Faced with a shrinking economy and tepid loan demand at home, Japan's largest banks are looking to bolster their presence in India, enthused by Prime Minister Narendra Modi's reform agenda and improving ties between the two countries.
While some European and US lenders are sitting on the fence after being bruised by the country's sharp slowdown, Japanese banks are betting aggressively on Modi's pledge to restart growth and attract foreign investment.
Standard Chartered, the biggest foreign player in India, said in October it remained watchful on the country after the slowest growth since the 1980s hit many of its corporate clients.
But Japanese lenders including Mitsubishi UFJ Financial Group (MUFG) and Mizuho Financial Group Inc plan to grow their loan books through branch openings and offerings of new services such as corporate deposits, M&A financing and debt capital market advisory, bank executives said.
They see an opportunity to expand in a sector dominated by state-owned banks and where foreign lenders control only 6 per cent of total banking assets. By contrast, foreign banks control nearly a third of banking assets in Indonesia and more than a fifth in Brazil.
With Japan setting a target of doubling investments in India within five years and New Delhi scrambling to attract long-term investment to shore up its creaky infrastructure, Japanese banks are trying to move quickly.
"Our balance sheet is strong. We can absorb our lending exposure to our Indian clients... better than European, American banks," Mizuho Bank India CEO Shinichiro Kashiwagi said.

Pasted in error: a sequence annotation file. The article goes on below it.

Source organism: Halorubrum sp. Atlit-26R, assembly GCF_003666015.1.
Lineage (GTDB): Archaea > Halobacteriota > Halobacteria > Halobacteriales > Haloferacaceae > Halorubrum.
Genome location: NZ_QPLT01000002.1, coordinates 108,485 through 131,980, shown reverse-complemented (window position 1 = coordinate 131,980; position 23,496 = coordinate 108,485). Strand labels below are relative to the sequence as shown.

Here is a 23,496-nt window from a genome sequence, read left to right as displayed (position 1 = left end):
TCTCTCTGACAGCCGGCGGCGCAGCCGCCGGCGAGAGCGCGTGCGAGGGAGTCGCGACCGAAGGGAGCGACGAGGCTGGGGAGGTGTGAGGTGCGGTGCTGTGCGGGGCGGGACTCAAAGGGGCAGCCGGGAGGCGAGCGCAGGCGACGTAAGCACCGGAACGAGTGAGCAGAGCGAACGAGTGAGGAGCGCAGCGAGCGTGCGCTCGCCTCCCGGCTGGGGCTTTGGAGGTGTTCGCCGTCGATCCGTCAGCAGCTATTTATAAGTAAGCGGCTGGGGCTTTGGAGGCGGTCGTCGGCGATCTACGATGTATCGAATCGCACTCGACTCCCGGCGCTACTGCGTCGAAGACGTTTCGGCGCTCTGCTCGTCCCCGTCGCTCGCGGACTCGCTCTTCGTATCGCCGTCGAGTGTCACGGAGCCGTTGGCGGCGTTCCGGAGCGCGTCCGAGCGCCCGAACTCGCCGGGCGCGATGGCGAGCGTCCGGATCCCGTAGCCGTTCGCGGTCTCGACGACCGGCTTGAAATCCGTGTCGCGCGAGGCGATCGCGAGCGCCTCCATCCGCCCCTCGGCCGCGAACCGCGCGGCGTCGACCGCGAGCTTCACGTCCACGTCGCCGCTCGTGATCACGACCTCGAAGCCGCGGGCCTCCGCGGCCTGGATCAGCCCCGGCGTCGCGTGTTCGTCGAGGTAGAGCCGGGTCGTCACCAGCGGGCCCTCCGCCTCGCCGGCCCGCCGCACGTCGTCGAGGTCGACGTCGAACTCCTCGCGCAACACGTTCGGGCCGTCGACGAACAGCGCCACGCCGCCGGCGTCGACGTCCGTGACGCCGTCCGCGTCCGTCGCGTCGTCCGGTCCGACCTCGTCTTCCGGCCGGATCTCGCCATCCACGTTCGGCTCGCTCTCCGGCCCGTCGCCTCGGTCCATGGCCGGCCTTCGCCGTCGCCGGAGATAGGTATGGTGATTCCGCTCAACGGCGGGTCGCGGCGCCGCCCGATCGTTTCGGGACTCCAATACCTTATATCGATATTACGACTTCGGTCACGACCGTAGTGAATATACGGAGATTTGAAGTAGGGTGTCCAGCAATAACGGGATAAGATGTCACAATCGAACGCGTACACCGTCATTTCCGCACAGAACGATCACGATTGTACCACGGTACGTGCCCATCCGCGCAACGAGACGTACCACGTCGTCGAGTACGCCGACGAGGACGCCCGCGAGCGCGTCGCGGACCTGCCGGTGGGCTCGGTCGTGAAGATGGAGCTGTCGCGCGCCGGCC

India is the key focus market for Mizuho Bank in Asia, besides Japan, China, South Korea and Taiwan, he told Reuters.
In a sign India is willing to boost business and political ties with Japan, Modi visited Tokyo in his first major foreign visit after a landslide electoral victory in May.
Mizuho, which received approval for its fifth Indian branch in Gujarat days before Modi's Tokyo visit, is hiring and will move its local headquarters in Mumbai to a bigger premises.
Mizuho also plans to offer debt capital market services and to help Indian companies launch 'Samurai bonds' denominated in yen in Japan, Kashiwagi said.
These bonds could be a cheap borrowing option for Indian companies. But Japanese buyers may be reluctant to buy paper issued by Indian companies, few of which are credit-worthy.
Furthermore, winning business in a market where foreign banks' operations are tightly regulated could prove an uphill struggle, financial services consultants say.
Other risks include bad debts, a factor likely to keep Japanese banks focused on big companies, rather than smaller or medium-sized ones. A tenth of India's total loans is considered non-performing or has been restructured.
Buoyed by Modi's commitment to get rid of frequent power blackouts and bumpy roads, Sumitomo Mitsui Banking Corp, seeks to tap more project finance business, said Daisuke Inoue, a senior executive at the lender's international banking unit.
Rival MUFG, with a 22 per cent stake in Morgan Stanley, plans to work closely with the US bank to help finance an expected wave of foreign acquisitions by Indian firms.
For those transactions, MUFG will offer its balance sheet and Morgan Stanley its advisory services, said Taiju Hisai, India head of Bank of Tokyo-Mitsubishi UFJ, the banking unit of MUFG.
MUFG's ranking in the Thomson Reuters table of top arrangers of Indian syndicated loans has jumped to fifth this year - ahead of Deutsche Bank, Standard Chartered, Citigroup and RBS - from 13th last year.
MUFG, whose loan book in India stands at about $8 billion, might also consider buying a local Indian bank, Hisai said.
"The Japanese government is actively supporting and promoting investments in India," said Hisai.
"I feel the momentum and I think it's a good momentum."
(Additional reporting by Taiga Uranaka in Tokyo)